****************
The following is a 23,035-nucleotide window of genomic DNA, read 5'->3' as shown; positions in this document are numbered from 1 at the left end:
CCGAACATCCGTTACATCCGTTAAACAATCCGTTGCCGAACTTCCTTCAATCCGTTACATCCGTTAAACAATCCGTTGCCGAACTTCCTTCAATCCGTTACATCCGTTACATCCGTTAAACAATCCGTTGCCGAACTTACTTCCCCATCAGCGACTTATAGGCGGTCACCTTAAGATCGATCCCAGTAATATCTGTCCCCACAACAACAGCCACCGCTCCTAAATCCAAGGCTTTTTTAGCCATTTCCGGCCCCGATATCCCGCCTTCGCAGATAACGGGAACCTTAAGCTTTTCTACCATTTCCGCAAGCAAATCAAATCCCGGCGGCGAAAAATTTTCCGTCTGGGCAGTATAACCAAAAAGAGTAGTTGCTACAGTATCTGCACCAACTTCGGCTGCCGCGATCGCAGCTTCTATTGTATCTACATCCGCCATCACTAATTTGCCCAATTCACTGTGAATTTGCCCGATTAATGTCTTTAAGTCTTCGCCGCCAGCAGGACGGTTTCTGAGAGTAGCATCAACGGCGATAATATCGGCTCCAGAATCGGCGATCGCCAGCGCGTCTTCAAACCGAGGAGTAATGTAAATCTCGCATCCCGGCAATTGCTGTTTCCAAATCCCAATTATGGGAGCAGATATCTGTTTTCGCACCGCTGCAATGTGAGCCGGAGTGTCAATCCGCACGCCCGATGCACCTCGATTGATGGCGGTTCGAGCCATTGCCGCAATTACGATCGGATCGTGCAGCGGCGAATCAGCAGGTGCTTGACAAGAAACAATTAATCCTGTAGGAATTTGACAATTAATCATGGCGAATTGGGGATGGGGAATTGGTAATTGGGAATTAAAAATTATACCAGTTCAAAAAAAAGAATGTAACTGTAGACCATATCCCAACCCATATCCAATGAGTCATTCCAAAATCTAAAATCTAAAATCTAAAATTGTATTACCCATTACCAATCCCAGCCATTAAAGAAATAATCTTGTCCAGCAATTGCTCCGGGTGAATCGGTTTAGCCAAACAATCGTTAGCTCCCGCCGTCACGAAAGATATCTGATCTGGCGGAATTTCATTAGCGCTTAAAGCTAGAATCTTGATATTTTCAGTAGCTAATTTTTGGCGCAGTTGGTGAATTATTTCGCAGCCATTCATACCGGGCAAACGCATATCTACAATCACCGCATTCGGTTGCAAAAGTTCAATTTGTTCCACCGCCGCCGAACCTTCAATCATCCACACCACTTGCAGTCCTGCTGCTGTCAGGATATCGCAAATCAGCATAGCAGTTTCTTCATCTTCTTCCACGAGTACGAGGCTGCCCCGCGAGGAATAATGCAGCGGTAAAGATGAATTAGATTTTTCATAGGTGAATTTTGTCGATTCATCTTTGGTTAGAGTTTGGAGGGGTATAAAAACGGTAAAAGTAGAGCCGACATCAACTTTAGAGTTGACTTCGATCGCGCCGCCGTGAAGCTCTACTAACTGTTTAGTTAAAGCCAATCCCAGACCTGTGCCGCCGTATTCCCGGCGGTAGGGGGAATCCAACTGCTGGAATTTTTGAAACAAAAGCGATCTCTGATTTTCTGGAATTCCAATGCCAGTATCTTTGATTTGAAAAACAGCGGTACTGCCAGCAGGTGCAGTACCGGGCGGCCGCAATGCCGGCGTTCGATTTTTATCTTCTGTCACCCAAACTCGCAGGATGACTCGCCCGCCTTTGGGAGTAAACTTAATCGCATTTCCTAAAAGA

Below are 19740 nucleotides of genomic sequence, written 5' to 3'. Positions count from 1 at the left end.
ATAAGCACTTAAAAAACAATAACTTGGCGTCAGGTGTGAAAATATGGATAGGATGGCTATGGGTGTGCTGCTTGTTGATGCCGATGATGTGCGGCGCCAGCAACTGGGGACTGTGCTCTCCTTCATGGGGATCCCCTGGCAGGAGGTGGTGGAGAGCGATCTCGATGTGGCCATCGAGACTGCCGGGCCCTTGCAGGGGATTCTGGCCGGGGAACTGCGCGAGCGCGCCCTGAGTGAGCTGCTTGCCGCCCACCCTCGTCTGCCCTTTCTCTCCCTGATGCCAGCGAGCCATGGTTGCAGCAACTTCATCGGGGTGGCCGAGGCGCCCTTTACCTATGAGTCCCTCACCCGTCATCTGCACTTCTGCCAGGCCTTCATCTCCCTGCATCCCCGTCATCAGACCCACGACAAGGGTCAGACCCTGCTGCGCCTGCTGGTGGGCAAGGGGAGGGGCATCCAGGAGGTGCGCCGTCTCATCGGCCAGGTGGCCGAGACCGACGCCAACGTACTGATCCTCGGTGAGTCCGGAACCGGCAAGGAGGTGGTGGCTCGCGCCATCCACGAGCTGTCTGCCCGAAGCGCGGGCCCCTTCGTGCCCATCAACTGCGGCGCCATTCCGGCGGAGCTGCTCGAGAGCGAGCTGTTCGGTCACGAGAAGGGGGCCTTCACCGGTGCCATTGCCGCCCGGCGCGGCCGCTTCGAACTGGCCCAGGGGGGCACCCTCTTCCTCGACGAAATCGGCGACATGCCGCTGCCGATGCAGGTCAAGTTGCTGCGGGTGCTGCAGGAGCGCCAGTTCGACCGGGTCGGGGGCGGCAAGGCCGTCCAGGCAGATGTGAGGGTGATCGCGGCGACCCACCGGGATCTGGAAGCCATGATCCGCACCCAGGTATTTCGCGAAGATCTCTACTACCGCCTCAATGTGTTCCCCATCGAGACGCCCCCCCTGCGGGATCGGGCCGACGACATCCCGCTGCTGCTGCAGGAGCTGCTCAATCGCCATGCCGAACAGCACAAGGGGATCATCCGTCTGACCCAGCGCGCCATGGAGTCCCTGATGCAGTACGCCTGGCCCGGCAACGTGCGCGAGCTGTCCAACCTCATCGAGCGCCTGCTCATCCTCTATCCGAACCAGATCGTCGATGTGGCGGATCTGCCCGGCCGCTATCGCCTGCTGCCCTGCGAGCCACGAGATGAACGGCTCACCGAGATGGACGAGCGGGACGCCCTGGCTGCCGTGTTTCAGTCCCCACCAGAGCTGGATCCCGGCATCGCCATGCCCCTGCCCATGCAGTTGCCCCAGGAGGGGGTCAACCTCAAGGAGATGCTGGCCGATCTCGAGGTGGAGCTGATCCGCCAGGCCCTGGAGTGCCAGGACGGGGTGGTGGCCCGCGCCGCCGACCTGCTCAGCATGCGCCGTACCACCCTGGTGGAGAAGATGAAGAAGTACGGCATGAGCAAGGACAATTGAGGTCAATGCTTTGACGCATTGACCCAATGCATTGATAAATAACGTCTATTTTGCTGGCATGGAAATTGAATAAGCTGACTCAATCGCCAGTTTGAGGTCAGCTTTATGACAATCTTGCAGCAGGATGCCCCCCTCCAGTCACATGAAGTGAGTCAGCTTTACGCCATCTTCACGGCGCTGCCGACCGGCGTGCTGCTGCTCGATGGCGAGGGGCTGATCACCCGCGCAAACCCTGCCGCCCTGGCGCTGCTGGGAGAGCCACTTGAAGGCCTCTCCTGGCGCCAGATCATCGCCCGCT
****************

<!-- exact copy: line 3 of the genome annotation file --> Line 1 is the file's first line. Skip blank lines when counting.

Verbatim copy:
Below are 19740 nucleotides of genomic sequence, written 5' to 3'. Positions count from 1 at the left end.